Strobilops labyrinthicus along with all other Pulmonates have lost their gills and have formed an air breathing sac or lung.  The mantle cavity wall has become more vascularized and has turned into a lung sac.  By relaxation and contraction of the mantle muscles, air is moved in and out of a small opening called the peristomium.  This is how oxygen and carbon dioxide gases are exchange with the environment and the vascular system of the snail.  Because these snails have a lung sac they no longer need to have a gill (Archerd,2008). Snail internal anatomy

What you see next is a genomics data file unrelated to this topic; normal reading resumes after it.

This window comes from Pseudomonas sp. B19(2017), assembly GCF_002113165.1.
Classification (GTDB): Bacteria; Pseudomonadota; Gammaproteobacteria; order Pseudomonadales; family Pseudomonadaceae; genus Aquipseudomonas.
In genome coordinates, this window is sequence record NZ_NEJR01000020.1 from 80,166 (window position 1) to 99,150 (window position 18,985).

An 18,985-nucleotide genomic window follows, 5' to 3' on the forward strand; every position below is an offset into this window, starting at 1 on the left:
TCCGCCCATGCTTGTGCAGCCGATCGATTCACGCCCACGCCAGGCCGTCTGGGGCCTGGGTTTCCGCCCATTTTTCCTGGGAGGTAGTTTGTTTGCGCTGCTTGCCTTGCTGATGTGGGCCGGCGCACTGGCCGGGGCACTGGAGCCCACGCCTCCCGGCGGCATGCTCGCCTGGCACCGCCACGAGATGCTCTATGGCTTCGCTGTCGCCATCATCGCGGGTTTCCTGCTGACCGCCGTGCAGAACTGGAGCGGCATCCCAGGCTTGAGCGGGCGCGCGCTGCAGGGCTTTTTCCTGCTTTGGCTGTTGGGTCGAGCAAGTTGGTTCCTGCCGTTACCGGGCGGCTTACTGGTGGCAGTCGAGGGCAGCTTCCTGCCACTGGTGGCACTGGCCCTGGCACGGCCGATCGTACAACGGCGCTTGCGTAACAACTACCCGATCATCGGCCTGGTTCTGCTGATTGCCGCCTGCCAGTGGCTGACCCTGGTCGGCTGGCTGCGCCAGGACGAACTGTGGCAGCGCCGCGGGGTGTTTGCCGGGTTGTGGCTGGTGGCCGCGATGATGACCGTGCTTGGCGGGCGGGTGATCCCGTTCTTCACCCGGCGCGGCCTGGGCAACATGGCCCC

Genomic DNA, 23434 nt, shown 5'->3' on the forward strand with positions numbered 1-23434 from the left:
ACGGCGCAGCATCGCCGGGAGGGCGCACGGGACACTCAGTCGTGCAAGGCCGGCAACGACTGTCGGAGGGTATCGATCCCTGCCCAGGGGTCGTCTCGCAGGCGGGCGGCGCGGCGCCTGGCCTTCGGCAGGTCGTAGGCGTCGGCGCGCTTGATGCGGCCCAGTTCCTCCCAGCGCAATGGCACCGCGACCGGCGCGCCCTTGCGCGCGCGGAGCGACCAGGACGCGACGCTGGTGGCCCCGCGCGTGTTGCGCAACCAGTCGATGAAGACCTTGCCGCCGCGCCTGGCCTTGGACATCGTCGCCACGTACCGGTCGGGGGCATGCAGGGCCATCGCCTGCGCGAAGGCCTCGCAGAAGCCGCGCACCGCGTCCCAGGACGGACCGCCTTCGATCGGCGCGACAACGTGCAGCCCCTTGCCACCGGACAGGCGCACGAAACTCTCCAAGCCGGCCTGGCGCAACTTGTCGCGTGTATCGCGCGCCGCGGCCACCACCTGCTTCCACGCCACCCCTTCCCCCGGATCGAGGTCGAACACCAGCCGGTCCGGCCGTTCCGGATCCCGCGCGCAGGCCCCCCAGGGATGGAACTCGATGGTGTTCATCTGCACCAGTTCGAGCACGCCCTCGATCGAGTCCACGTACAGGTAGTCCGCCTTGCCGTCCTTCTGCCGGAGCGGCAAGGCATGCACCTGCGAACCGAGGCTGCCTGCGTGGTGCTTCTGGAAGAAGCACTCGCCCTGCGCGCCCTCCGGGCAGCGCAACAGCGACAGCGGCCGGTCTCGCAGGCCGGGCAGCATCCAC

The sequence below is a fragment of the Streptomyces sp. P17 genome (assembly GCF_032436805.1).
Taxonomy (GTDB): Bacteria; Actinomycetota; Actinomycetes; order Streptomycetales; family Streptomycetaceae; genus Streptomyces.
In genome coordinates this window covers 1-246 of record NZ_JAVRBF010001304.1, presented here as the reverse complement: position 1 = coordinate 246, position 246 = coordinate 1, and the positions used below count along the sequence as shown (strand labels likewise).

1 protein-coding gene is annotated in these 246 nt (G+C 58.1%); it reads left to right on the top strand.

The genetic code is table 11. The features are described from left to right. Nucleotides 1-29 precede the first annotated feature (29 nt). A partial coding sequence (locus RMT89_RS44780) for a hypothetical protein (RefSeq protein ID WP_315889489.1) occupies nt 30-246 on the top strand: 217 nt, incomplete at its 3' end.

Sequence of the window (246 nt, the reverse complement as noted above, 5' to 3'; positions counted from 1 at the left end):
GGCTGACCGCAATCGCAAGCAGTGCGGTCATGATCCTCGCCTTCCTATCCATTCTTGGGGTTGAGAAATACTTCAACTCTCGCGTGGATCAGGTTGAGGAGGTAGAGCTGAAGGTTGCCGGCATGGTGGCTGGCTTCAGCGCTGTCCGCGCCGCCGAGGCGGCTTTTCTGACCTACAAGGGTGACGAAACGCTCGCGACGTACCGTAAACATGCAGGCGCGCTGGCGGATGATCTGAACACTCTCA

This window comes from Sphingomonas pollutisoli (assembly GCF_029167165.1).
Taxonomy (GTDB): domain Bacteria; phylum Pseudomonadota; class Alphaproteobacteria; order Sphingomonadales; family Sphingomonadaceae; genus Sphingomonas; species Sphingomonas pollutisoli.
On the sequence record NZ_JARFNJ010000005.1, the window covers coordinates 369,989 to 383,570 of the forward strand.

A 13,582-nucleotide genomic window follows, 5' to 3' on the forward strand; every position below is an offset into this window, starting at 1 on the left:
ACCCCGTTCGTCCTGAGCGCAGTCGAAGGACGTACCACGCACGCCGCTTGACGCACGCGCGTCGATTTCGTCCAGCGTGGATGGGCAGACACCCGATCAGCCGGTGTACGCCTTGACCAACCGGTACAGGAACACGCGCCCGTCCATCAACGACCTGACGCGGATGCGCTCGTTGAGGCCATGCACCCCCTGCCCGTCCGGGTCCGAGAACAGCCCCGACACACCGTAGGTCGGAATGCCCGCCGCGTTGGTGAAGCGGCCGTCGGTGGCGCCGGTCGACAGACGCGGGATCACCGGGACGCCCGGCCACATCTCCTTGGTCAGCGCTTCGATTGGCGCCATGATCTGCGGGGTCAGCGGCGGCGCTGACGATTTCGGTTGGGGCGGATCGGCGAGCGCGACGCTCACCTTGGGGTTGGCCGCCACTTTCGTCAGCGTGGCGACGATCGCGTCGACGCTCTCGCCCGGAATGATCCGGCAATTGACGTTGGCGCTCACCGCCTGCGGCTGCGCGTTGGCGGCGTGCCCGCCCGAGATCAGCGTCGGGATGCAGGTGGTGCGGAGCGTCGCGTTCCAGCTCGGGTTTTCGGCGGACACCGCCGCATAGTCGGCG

Pulmonates also have some other adaptations they have gone through to be able to survive living on land.  One thing that snails have to do well is conserve water because water is more scarce on land.  They do this with having more complex excretory systems.  Nitrogen and other wastes are turned into uric acid which is then excreted as a solid crystalline waste (Archerd, 2008).  In the formation of uric acid most of the water is taken out.  This water is then reabsorbed by the body.  This reabsorption of water helps the snail conserve as much water as possible.

Many snails in the Superorder Stylommatophora have also changed their feeding and reproductive habits.  These snails can only be active only when the humidity in their microhabitat is 90% or above.  This causes many of the snails to be nocturnal in both feeding and reproduction because the air is more humid at night (Archerd, 2008).


What does this snail eat? Nutrition